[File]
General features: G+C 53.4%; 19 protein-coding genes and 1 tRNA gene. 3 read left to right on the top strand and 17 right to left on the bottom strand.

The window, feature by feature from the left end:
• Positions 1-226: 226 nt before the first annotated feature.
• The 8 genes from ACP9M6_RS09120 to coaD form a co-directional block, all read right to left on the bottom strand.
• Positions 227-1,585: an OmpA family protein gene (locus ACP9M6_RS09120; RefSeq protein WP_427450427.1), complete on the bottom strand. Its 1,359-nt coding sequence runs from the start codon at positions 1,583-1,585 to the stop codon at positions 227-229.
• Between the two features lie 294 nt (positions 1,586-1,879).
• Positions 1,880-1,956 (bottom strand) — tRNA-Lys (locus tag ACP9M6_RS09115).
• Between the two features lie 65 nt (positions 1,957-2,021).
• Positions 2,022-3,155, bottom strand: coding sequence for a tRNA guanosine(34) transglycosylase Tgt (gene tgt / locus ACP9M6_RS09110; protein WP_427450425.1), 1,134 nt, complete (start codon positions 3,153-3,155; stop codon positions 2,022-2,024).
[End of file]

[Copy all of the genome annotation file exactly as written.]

General features: G+C 53.4%; 19 protein-coding genes and 1 tRNA gene. 3 read left to right on the top strand and 17 right to left on the bottom strand.

The window, feature by feature from the left end:
• Positions 1-226: 226 nt before the first annotated feature.
• The 8 genes from ACP9M6_RS09120 to coaD form a co-directional block, all read right to left on the bottom strand.
• Positions 227-1,585: an OmpA family protein gene (locus ACP9M6_RS09120; RefSeq protein WP_427450427.1), complete on the bottom strand. Its 1,359-nt coding sequence runs from the start codon at positions 1,583-1,585 to the stop codon at positions 227-229.
• Between the two features lie 294 nt (positions 1,586-1,879).
• Positions 1,880-1,956 (bottom strand) — tRNA-Lys (locus tag ACP9M6_RS09115).
• Between the two features lie 65 nt (positions 1,957-2,021).
• Positions 2,022-3,155, bottom strand: coding sequence for a tRNA guanosine(34) transglycosylase Tgt (gene tgt / locus ACP9M6_RS09110; protein WP_427450425.1), 1,134 nt, complete (start codon positions 3,153-3,155; stop codon positions 2,022-2,024).